You’re out for a walk when you see a strange silhouette in the distance.
Framed against the setting sun, it looks like a large cat; as you squint, it takes on a more humanoid shape. Finally, you realize what you’re seeing—but it makes no sense.
After all, kangaroos aren’t native to your state.
You call in the strange sighting to your local police department, and they quickly dismiss you as a raving lunatic. Still, you’re sure that you saw some out-of-place marsupial hopping in the distance.
Congratulations. You’re now a victim of the phantom kangaroo.
Phantom kangaroos are a strange, worldwide phenomenon.
One of the first notable modern reports came from Patricia Wilcox, a school-bus driver in Waukesha, Wisconsin. She was driving down a multi-lane road on April 5, 1978, when she saw two kangaroos hopping through traffic.
“I thought they were deer at first,” she said later. “People were honking and slamming on their brakes, and finally one guy hit one. But it just got up and hopped off. The skid marks are still there. The guy just got out of the car and stood there, looking.”
A week later, Peter Haeselich and his wife, Jill, saw a kangaroo hop past their Pewaukee, Wisconsin, home.
“It was going pretty quick,” Jill said. “It was hopping. We knew it had to be a kangaroo.”
Greg and Janet Napientek were the next Wisconsinites to report a sighting. The couple was driving on a county road when they saw what they thought was a strange-looking deer.
“We were pretty close,” Greg said, “within about 30 to 35 yards. It stood up, and I really couldn’t believe what I was seeing. It was 4-feet tall, colored like a deer. Janet thought at first it a deer, until it stood up on its hind legs, then jumped over a ditch and fled. She said it was a kangaroo.”
Wisconsin newspapers reported the sightings, which led to kangaroo fever throughout the state.
Several “kangaroo hunts” attempted to find the animals, with predictable results. The hunters tried to attract the marsupials with air horns—yes, seriously—and a man in a homemade kangaroo costume.
But while the hunters were hunting, another couple reported a kangaroo sighting several miles away.
“Now that I’ve seen one, I’m wondering if I’m alright,” said one of the confused witnesses.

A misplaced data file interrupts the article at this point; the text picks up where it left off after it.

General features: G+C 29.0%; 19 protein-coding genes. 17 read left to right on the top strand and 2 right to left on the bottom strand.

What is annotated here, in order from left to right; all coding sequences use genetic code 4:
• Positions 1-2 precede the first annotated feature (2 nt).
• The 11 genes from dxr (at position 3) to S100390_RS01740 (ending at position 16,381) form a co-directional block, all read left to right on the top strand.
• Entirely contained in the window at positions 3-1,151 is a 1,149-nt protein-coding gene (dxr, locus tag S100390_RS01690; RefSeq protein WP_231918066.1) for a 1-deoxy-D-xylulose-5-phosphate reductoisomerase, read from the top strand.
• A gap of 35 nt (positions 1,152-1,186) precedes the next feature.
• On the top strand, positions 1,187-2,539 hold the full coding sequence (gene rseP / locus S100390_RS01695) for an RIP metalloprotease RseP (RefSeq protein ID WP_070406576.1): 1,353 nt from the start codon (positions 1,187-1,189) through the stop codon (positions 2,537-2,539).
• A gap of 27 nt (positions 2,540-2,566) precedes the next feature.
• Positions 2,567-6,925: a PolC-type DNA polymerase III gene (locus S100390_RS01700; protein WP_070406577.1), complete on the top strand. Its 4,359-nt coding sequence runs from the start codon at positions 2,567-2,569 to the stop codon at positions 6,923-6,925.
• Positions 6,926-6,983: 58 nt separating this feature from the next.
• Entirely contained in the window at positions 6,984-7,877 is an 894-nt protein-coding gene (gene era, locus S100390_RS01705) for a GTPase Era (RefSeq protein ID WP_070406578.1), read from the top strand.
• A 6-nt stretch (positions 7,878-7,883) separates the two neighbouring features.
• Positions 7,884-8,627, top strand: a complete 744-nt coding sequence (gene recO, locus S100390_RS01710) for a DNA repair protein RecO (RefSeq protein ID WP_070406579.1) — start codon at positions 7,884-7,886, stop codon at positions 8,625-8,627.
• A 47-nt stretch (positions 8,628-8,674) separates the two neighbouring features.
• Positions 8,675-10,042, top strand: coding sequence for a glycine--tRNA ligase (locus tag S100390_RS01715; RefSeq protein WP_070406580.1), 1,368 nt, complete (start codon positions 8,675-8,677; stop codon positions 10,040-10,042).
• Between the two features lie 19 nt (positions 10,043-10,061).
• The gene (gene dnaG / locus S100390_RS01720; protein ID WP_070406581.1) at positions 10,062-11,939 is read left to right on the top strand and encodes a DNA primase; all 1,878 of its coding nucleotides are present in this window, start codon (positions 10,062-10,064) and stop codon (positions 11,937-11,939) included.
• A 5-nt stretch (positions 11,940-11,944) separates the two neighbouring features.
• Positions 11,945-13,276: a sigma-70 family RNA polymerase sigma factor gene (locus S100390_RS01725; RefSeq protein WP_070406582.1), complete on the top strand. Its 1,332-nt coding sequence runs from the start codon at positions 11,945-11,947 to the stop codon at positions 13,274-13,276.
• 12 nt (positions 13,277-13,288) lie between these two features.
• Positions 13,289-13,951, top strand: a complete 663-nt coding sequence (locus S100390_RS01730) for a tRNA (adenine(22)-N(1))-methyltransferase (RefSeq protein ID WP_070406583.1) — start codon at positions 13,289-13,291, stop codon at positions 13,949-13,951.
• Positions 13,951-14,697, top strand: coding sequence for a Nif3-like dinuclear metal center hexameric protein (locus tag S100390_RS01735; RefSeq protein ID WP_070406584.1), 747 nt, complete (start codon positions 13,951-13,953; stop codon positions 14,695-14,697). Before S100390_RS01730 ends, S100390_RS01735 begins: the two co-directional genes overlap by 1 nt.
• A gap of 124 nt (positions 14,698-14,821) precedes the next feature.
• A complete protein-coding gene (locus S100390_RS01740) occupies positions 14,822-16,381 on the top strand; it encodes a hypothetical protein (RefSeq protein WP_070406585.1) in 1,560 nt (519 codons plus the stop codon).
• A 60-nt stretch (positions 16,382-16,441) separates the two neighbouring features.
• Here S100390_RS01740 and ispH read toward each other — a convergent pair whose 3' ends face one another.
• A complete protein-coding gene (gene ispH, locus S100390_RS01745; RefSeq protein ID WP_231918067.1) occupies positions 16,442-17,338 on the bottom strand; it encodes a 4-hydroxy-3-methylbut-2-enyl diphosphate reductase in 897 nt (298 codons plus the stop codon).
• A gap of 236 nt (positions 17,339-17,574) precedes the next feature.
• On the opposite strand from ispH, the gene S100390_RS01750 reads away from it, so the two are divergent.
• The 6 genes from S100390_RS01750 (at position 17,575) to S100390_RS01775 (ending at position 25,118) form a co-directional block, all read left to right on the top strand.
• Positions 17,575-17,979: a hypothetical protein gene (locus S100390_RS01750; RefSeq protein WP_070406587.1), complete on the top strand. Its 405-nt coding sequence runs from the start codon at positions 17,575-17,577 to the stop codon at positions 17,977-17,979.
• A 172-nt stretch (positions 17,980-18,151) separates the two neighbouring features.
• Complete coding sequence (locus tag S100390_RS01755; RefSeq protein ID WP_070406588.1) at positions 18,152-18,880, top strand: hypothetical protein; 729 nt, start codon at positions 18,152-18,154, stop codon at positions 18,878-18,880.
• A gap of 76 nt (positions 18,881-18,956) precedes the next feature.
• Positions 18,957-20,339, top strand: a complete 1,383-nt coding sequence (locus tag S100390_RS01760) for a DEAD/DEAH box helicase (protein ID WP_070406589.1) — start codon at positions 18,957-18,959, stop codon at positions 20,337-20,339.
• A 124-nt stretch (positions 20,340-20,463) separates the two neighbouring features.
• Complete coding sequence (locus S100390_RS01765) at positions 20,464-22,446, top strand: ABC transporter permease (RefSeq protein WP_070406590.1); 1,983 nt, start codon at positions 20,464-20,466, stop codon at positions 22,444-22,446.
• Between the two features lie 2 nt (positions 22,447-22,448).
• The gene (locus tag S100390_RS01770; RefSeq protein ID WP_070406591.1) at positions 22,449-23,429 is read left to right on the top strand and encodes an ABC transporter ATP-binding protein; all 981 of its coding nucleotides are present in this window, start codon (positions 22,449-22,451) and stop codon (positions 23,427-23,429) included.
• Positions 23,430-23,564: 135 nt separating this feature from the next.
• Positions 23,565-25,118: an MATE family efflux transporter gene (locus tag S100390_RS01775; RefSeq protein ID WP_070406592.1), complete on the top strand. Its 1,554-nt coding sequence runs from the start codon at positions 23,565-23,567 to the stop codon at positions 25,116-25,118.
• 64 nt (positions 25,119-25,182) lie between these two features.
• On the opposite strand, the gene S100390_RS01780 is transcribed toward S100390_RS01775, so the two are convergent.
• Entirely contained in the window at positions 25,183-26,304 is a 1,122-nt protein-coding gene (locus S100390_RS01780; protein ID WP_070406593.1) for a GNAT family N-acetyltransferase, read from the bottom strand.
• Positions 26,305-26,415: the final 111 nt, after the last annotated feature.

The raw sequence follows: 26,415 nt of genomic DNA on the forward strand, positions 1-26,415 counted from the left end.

While many Wisconsin residents treated the ‘roos as a joke, the Wisconsin Agriculture Department took the sightings seriously, issuing a press release warning citizens to beware of the phantom animals. The press release noted that kangaroos frequently carry anemia, a potentially serious infection. Concerned citizens should check the animal’s lower lip for a tattoo for proof of inoculation against the disease.
Despite reports from across the Waukesha County region, officials never found the kangaroos—nor did they try to explain the phenomenon.
In a mountainous region of Japan, phantom kangaroos sightings are fairly common.
In the Mayama mountain district of Osaki, more than 30 citizens have reported “kangaroo-like animals,” according to an AFP report.
“People aged in their 40s to their 60s have said they have spotted what looked like kangaroos while traveling to and from work in the early mornings and evenings,” said Tetsuya Sasaki, a local official.”Some people have put up ‘kangaroo crossing’ signs on their roadside properties,'” he added.
Of course, kangaroos couldn’t live through the extremely cold winters in the Osaki mountains—could they?
“If the body [of the mystery kangaroo] is as big as an Eastern Grey kangaroo, it would be able to maintain its body temperature, even when it’s cold,” said Motoyasu Ida of the Ueno Zoo in Tokyo, Japan.
The Japanese kangaroos may, in fact, be real, but nobody’s managed to snap a picture yet.
The most highly publicized cases could be the result of mass hysteria.
Other kangaroo sightings have occurred in Nebraska, Tennessee, and Iowa, as well as across the pond in London, and we’re just scratching the surface. Given that kangaroos aren’t native to any of these areas, there’s little chance that all of the sightings are legitimate.
So, what’s the most likely explanation? People may mistake other animals for kangaroos. Deer and other ruminant mammals can jump great distances—white-tailed deer can jump eight feet high—and to a confused individual, a strange, hopping animal might seem like a kangaroo or wallaby. Injured animals may have a more pronounced gait, increasing the chances of misidentification.
Another possible explanation: The animals are actually real. Take, for example, the wallaby sightings in Émancé, France. While authorities initially doubted concerned citizens’ reports, the Parisian suburb is now overwhelmed with wild red-necked Bennett’s wallabies.
Officials believe that the first wallabies in the area escaped from a zoo or a private collector. Now, the animals are a nuisance, as they frequently collide with cars. Émancé residents can’t do much about them.
“Kangaroos fall into a legal void,” said Stephane Walczak from the Hunting Federation of the Ile-de-France, erroneously referring to the wallabies (wallabies are similar in appearance to kangaroos, but they are substantially smaller). “We can’t hunt them because in France species are listed as either game, pests, protected species or pets. Kangaroos appear nowhere.”
In any case, one resident says that she’ll never doubt reports of strange animals again.
“Now if I see a pink elephant, I wouldn’t immediately brush it off,” she said.